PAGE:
Exploration of the potential of a boosted sterile insect technique to control fruit flies in mango orchards

Esther Gnilane Diouf, Thierry Brévault, Saliou Ndiaye, Cyril Piou,  Pest Management Science,  2024.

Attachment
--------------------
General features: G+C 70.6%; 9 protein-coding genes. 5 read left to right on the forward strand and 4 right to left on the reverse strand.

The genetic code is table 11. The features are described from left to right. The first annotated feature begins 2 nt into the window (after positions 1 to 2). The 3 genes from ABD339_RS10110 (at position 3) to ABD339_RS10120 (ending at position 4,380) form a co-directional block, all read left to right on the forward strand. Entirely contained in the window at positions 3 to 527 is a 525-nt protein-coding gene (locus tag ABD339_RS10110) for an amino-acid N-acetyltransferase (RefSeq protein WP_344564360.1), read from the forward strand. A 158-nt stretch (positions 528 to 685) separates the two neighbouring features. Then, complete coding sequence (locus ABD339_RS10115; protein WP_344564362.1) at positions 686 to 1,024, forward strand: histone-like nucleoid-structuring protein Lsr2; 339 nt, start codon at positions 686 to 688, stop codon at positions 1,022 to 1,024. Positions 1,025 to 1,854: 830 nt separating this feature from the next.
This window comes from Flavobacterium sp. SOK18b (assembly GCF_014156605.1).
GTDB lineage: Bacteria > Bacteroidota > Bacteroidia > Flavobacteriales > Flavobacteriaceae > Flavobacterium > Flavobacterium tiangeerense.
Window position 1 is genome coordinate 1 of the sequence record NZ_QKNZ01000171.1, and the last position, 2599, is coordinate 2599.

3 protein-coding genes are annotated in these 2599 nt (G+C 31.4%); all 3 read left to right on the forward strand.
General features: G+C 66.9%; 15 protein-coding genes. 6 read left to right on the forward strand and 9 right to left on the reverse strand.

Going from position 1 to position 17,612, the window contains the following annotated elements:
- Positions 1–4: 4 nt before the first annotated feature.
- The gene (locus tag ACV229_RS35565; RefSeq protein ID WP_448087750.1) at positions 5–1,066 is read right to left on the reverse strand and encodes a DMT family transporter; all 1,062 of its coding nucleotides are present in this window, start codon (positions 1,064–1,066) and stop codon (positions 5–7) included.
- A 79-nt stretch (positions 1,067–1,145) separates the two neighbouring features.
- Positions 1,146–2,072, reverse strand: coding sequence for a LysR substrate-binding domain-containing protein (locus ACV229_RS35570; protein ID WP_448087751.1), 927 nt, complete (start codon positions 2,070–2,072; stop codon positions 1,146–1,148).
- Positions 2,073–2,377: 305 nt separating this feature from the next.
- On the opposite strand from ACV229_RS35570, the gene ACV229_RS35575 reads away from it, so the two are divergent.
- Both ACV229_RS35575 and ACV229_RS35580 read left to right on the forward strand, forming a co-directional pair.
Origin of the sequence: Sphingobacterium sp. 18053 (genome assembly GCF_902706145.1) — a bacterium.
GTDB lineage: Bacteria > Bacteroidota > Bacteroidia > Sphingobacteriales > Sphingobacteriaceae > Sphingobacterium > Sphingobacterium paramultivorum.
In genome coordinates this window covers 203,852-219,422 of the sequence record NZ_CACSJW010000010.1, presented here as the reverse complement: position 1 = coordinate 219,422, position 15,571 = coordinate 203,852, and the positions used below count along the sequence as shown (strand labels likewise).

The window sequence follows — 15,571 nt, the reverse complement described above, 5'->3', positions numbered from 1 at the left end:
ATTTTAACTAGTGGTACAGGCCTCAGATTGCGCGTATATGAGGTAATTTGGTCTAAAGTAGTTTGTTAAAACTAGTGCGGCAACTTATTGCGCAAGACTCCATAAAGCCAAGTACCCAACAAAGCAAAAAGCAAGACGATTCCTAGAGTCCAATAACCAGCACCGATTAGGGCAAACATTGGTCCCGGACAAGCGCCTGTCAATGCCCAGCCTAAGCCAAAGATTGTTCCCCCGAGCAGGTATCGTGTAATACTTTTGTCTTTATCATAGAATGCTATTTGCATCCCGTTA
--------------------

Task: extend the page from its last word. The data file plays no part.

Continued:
An innovative version of the sterile insect technique (SIT) for pest control, called boosted SIT, relies on the use of sterile males coated with a biocide to control a target wild pest population of the same species. The objective of the present study was to assess the relevance of such technology to control the fruit fly Bactrocera dorsalis and fruit losses in mango orchards using. An agent-based simulation model named BOOSTIT was used to explore the reduction of fruit losses thank to sterile male fruit flies control and economic benefits according to different strategies of sterile male release. The simulation considered a landscape of 30.25 ha made up of four mango orchards.The SIT and the boosted SIT reduced fruit losses when releases were made before the mango fruiting period. According to model simulations, releases should be performed at least seven times at 2-week intervals and with a sterile/wild male ratio of at least 10:1. Considering the benefit/cost ratio (BCR), few releases should be done with a late start date. The BCR showed economic gains from the two control methods, the number of saved fruits and BCR being higher for SIT. Our simulations showed that SIT would have better results than the boosted SIT to contribute to an effective control of Bactrocera dorsalis at the scale of a small landscape. We highlight the need for laboratory studies of other types of pathogen to find a suitable one with higher incubation time and lower cost.


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